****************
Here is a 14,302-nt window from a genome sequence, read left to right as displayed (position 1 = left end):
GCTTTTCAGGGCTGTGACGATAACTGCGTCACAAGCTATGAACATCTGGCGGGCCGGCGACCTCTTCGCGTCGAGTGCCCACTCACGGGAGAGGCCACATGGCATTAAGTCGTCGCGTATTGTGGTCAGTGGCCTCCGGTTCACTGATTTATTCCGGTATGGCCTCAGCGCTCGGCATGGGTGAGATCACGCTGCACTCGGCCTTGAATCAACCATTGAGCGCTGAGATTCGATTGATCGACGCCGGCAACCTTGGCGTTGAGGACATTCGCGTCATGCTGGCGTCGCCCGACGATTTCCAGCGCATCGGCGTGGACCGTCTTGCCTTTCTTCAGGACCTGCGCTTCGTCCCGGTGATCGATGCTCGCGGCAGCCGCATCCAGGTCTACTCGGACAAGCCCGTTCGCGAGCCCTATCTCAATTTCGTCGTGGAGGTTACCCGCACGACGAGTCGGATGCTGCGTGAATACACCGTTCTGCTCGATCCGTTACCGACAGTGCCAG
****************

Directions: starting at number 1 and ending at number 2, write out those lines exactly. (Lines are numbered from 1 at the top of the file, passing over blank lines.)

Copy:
Here is a 14,302-nt window from a genome sequence, read left to right as displayed (position 1 = left end):
GCTTTTCAGGGCTGTGACGATAACTGCGTCACAAGCTATGAACATCTGGCGGGCCGGCGACCTCTTCGCGTCGAGTGCCCACTCACGGGAGAGGCCACATGGCATTAAGTCGTCGCGTATTGTGGTCAGTGGCCTCCGGTTCACTGATTTATTCCGGTATGGCCTCAGCGCTCGGCATGGGTGAGATCACGCTGCACTCGGCCTTGAATCAACCATTGAGCGCTGAGATTCGATTGATCGACGCCGGCAACCTTGGCGTTGAGGACATTCGCGTCATGCTGGCGTCGCCCGACGATTTCCAGCGCATCGGCGTGGACCGTCTTGCCTTTCTTCAGGACCTGCGCTTCGTCCCGGTGATCGATGCTCGCGGCAGCCGCATCCAGGTCTACTCGGACAAGCCCGTTCGCGAGCCCTATCTCAATTTCGTCGTGGAGGTTACCCGCACGACGAGTCGGATGCTGCGTGAATACACCGTTCTGCTCGATCCGTTACCGACAGTGCCAG